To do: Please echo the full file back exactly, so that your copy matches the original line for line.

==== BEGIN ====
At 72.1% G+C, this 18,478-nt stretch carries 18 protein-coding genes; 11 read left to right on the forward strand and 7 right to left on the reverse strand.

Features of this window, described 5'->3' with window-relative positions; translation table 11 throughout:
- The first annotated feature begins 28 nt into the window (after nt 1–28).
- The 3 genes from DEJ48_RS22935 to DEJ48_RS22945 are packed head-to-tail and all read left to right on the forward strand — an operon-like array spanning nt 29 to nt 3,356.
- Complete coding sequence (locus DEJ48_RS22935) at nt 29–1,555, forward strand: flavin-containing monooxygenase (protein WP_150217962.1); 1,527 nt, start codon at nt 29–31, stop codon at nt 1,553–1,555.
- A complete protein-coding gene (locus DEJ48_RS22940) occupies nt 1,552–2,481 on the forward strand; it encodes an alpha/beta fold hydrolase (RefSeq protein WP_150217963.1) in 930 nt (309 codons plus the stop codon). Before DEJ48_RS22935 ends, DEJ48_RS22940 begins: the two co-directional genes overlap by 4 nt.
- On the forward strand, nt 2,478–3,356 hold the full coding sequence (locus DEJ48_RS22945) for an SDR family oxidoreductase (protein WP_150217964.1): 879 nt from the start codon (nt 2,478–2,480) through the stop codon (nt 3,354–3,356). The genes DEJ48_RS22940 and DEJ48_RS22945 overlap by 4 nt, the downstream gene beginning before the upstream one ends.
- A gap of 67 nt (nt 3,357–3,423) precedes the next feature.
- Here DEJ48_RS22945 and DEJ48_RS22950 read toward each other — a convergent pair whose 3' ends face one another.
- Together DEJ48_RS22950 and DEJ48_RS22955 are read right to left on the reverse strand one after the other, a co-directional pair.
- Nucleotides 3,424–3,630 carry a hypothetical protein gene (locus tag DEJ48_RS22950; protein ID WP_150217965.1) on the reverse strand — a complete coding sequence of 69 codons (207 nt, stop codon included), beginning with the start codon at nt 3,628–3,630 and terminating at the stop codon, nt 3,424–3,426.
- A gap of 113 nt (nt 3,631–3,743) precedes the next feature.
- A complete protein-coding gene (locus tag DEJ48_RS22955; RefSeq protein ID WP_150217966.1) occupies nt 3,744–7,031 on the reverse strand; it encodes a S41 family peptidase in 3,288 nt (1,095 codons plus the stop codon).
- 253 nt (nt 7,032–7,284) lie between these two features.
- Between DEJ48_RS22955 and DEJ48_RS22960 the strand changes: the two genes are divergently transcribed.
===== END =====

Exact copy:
At 72.1% G+C, this 18,478-nt stretch carries 18 protein-coding genes; 11 read left to right on the forward strand and 7 right to left on the reverse strand.

Features of this window, described 5'->3' with window-relative positions; translation table 11 throughout:
- The first annotated feature begins 28 nt into the window (after nt 1–28).
- The 3 genes from DEJ48_RS22935 to DEJ48_RS22945 are packed head-to-tail and all read left to right on the forward strand — an operon-like array spanning nt 29 to nt 3,356.
- Complete coding sequence (locus DEJ48_RS22935) at nt 29–1,555, forward strand: flavin-containing monooxygenase (protein WP_150217962.1); 1,527 nt, start codon at nt 29–31, stop codon at nt 1,553–1,555.
- A complete protein-coding gene (locus DEJ48_RS22940) occupies nt 1,552–2,481 on the forward strand; it encodes an alpha/beta fold hydrolase (RefSeq protein WP_150217963.1) in 930 nt (309 codons plus the stop codon). Before DEJ48_RS22935 ends, DEJ48_RS22940 begins: the two co-directional genes overlap by 4 nt.
- On the forward strand, nt 2,478–3,356 hold the full coding sequence (locus DEJ48_RS22945) for an SDR family oxidoreductase (protein WP_150217964.1): 879 nt from the start codon (nt 2,478–2,480) through the stop codon (nt 3,354–3,356). The genes DEJ48_RS22940 and DEJ48_RS22945 overlap by 4 nt, the downstream gene beginning before the upstream one ends.
- A gap of 67 nt (nt 3,357–3,423) precedes the next feature.
- Here DEJ48_RS22945 and DEJ48_RS22950 read toward each other — a convergent pair whose 3' ends face one another.
- Together DEJ48_RS22950 and DEJ48_RS22955 are read right to left on the reverse strand one after the other, a co-directional pair.
- Nucleotides 3,424–3,630 carry a hypothetical protein gene (locus tag DEJ48_RS22950; protein ID WP_150217965.1) on the reverse strand — a complete coding sequence of 69 codons (207 nt, stop codon included), beginning with the start codon at nt 3,628–3,630 and terminating at the stop codon, nt 3,424–3,426.
- A gap of 113 nt (nt 3,631–3,743) precedes the next feature.
- A complete protein-coding gene (locus tag DEJ48_RS22955; RefSeq protein ID WP_150217966.1) occupies nt 3,744–7,031 on the reverse strand; it encodes a S41 family peptidase in 3,288 nt (1,095 codons plus the stop codon).
- 253 nt (nt 7,032–7,284) lie between these two features.
- Between DEJ48_RS22955 and DEJ48_RS22960 the strand changes: the two genes are divergently transcribed.